I wouldn't use anything from the beach in a freshwater aquarium. They might leach too much salt into the water.
     
  13. fletch Member Member

    theyre fine mate. Ive had about 15 medium rocks from the beach in my freshwater for a month and no harm has come of the fish. If you rinse it first then it will get rid of most of the salt. any remnants will be so ineffective
     
  14. Miss Mouse Well Known Member Member

    Yeah we've always had rocks from the beach and I used some nice flint from a field in my tank too - never had a problem.
     
  15. JustinT Initiate Member

    Even my wood is from the beach....No problems. You would think that the salt would saturate the wood and be impossible to get out, but it's just not that way. Boiling and rinsing properly will get you some fine pieces for your tank. And I agree Isabella, the stuff I find in the wild is so much better looking in my tank than the things I find in the store.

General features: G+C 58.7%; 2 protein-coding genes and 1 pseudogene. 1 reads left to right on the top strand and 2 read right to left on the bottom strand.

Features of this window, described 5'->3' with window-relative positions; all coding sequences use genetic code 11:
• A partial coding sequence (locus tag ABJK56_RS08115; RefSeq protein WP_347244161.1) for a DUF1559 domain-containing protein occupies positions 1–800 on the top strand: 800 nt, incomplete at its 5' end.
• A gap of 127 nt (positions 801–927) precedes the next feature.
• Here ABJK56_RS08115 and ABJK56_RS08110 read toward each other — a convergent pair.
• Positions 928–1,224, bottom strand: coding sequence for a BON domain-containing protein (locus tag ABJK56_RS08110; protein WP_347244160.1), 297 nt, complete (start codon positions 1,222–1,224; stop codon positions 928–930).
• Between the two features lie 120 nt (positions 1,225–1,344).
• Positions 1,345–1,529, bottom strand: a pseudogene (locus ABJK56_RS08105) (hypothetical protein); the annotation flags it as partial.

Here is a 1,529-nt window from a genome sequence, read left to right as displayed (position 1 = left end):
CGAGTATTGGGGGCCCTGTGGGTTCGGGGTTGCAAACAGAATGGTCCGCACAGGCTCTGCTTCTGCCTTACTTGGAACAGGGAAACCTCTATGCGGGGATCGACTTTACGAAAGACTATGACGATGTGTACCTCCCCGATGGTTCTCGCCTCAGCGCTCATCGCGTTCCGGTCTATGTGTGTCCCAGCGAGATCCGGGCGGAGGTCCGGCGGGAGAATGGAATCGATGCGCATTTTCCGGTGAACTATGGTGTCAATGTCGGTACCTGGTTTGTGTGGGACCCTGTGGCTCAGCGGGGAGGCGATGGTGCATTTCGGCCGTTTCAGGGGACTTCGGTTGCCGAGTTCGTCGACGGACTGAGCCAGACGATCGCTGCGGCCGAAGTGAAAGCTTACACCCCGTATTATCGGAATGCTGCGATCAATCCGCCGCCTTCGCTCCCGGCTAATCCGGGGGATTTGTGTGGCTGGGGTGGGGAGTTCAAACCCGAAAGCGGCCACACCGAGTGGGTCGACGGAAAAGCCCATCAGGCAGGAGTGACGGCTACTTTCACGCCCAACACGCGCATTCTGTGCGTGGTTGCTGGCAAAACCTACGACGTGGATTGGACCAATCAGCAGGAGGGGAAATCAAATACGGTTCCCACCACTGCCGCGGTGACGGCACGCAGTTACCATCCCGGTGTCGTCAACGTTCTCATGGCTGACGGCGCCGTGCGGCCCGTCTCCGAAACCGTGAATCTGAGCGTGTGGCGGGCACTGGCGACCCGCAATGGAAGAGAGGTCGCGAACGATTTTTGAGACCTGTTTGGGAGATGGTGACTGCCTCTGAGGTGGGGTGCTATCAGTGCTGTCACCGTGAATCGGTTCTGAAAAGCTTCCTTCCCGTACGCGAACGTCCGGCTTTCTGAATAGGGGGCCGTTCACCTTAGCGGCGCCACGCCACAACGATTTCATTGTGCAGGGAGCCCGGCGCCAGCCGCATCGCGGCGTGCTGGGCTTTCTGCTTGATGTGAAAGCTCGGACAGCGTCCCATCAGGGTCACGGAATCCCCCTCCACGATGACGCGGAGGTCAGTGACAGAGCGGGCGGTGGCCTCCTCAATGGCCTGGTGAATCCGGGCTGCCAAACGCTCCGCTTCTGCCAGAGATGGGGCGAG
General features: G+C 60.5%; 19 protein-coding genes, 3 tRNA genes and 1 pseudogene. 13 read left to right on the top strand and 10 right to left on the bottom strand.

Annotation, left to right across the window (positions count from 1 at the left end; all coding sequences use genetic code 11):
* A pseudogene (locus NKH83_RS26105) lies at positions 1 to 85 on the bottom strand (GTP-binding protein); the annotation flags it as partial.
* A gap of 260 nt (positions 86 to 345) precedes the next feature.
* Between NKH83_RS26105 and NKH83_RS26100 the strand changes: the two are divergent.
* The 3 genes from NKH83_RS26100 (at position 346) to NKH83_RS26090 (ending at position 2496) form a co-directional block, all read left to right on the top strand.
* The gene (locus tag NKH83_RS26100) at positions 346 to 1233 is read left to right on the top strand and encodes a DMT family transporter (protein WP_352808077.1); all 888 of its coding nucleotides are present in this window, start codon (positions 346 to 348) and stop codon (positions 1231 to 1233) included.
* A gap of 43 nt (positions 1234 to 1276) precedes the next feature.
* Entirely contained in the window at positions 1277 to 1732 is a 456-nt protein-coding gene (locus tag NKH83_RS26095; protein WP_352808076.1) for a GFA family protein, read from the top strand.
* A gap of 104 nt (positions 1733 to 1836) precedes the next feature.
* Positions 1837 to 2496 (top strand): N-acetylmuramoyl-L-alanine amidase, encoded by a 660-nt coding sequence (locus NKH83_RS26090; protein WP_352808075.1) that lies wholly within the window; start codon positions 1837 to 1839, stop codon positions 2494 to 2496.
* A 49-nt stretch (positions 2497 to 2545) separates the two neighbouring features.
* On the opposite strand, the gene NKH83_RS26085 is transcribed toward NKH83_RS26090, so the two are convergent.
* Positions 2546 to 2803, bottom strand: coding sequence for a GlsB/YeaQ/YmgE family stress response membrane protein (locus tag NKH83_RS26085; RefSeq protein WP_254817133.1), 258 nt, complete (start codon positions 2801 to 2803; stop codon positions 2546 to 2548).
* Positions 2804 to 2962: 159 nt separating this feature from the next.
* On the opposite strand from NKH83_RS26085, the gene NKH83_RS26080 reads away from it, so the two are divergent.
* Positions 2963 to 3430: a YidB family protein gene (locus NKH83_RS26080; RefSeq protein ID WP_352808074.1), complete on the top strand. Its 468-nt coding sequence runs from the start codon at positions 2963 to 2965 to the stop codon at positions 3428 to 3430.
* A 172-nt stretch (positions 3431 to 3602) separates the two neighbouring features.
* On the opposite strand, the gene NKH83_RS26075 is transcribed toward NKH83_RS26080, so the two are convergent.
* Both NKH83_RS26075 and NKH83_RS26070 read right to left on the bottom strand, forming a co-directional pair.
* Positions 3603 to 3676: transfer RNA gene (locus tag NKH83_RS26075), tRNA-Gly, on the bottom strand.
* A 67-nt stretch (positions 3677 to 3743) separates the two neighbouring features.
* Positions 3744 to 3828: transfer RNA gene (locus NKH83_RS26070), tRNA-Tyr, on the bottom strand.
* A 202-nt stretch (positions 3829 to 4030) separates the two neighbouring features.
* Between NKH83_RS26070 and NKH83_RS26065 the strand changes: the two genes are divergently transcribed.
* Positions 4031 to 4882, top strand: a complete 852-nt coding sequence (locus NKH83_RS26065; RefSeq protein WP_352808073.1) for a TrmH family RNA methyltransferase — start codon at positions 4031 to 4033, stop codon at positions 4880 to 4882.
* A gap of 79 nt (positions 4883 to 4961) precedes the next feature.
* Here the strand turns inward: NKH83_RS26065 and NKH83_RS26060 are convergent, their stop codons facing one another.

16. Isabella Fishlore VIP Member

    What about the wood found in the forest? Is it safe after a lot of soaking, boiling, and rinsing?
     
  17. JustinT Initiate Member

    Hehe, not if it's got a snake in it :)

    nah, I'm picking...but sure, I don't see why not. I would just make sure it wasn't beginning to rot though. That could be messy.
     
  18. Butterfly Moderator Moderator Member

    Sure just follow your precautions and watch it for awhile after you put it in your tank to make sure its not rotting.
    Carol
     
  19. Isabella Fishlore VIP Member

    All righty :) Thanks :)
     
  20. Isabella Fishlore VIP Member

    ONE LAST QUESTION FOLKS! Sorry to be such a pain in the ... LOL! What about the seashells from the river? Boil, soak, and rinse them too? Or just rinse well?